From the time we are children, we know that birds fly south for the winter. Think of hummingbirds that disappear before the first frost, skeins of honking geese cutting through the crisp autumn air, or warblers and tanagers abandoning northern forests and beating it for food-rich Central American jungles.
But there’s a group of tough, renegade birds that don’t play by the rules. They fly where and when they want, regardless of season or weather. Some years we see them, some years we don’t. Who are these feathered rogues? They are the winter finches.
The winter finches are a loose collective of northerly nesting songbird species, most of which are indeed finches related to the House Finches and goldfinches that clean out your bird feeders. They include the crossbills, the redpolls, Pine Siskins, Evening and Pine Grosbeaks, and Bohemian Waxwings, which are not really finches. These birds breed in the vast, cool boreal forests that cover much of the northern latitudes of the planet. What the different species have in common is a dependence on the cones, seeds, and fruits of various boreal trees for food. When crops of these trees they fail, the birds pick up and move. This strategy of completely leaving their breeding range and invading new areas at unpredictable intervals is known as “irruption," with an “i," and is distinct from migration in the traditional sense.
It’s hard to know when and where they will turn up, but a Canadian birder named Ron Pittaway has taken on the task of trying to forecast the winter finch flight each year. He checks his network of biologists and birders throughout the boreal forests of Canada to assess seed crops of spruces, birches, and mountain ash, and to get word of any early season movements of indicator species like Red-breasted Nuthatches and crossbills. He puts all of this information together in his annual “Winter Finch Forecast," which birders devour when it comes out each fall.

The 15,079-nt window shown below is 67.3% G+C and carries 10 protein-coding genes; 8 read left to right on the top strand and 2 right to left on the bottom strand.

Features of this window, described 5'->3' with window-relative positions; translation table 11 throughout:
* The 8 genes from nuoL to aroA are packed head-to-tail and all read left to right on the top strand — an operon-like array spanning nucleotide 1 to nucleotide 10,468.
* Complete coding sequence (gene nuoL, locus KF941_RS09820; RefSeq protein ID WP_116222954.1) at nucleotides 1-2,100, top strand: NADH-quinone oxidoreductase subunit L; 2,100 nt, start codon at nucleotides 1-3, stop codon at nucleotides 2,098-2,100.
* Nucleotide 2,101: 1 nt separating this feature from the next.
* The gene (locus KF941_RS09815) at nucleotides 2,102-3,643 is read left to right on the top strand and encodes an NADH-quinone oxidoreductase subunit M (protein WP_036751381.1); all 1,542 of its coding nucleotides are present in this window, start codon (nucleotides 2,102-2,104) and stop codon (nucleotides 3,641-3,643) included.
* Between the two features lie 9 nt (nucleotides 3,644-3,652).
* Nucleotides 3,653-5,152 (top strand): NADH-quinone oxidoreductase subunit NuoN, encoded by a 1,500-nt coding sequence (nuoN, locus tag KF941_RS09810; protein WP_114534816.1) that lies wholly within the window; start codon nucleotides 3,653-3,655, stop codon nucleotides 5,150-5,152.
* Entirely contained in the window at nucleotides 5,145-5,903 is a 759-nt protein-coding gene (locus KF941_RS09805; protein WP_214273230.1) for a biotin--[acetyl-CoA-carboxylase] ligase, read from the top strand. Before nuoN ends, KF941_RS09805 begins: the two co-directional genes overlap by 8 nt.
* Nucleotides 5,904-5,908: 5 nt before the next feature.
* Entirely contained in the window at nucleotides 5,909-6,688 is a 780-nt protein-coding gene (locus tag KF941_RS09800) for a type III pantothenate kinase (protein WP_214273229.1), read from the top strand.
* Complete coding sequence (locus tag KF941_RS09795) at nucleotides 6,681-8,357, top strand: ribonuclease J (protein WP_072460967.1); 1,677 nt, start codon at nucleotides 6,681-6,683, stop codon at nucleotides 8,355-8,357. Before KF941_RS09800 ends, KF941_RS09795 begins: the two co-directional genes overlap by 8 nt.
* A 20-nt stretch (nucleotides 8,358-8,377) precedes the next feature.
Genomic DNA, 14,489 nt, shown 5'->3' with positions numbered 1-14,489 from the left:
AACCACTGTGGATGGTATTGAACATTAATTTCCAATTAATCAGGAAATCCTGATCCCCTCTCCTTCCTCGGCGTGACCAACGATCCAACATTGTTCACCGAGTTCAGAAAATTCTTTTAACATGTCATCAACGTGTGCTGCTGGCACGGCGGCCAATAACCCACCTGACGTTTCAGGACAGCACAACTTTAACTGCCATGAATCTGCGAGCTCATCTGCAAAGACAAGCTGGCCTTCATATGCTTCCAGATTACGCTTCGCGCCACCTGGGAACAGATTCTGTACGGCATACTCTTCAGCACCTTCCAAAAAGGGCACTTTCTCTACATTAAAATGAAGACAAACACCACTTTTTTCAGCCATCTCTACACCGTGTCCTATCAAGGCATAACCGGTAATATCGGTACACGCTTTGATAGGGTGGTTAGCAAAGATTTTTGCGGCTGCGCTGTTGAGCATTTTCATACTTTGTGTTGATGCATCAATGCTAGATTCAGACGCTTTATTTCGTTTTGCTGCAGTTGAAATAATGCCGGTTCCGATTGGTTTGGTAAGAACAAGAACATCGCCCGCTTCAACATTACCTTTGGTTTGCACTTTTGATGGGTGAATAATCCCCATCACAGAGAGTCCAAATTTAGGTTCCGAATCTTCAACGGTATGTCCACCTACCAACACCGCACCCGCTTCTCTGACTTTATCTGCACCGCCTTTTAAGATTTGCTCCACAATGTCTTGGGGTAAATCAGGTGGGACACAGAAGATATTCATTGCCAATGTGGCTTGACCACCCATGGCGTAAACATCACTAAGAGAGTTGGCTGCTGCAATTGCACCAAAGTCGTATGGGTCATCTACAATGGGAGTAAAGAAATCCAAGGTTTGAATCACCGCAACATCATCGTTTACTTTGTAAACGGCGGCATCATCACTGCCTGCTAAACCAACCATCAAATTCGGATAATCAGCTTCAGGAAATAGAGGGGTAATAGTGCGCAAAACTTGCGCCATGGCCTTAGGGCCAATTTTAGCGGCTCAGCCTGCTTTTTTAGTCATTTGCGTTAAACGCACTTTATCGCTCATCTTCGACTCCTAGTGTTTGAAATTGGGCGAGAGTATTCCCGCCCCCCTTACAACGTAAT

One winter finch you might catch at your feeders in a good flight year is the Common Redpoll. They are closely related to goldfinches, and as such are fond of niger seed. Same goes for another feeder patron, the Pine Siskin. Both redpolls and siskins are streaky little brown jobs at first glance, but they do sport some color if you look closely. Redpolls have a spot of red on the front of the head, and siskins show flashes of yellow in the wings and tail. If you happen to look out your kitchen window and see some winter finches, and even if you don’t, hopefully you are reporting your feeder birds to Cornell’s Project Feederwatch or to eBird, or better yet, both!
We’ve had just a hint of winter finches here on the Cape and Islands so far this fall, with a couple of scattered sightings of Evening Grosbeaks and even Pine Grosbeaks, which are by far the rarest of the lot. Red Crossbills have been seen a couple of times as well. The two crossbill species - Red and White-winged - are my personal favorites among the finches. They have these really fun crossed-tip bills that are designed for efficiently extracting seeds from cones. With their unpredictable movements, willingness to nest in the middle of winter when food is abundant, and complicated subspecies structure, these guys are cool enough to get their own week on the Bird Report, so stay tuned for that.
The other day I was excited to stumble across a sizeable flock of Red Crossbills in Orleans. Because it was a warm day, I had my windows open and heard their chattering as I drove by. For me, driving is just birding, only faster. So does this mean more crossbills are on the way? Let’s hope so, but we won’t know if you don’t get out there and look!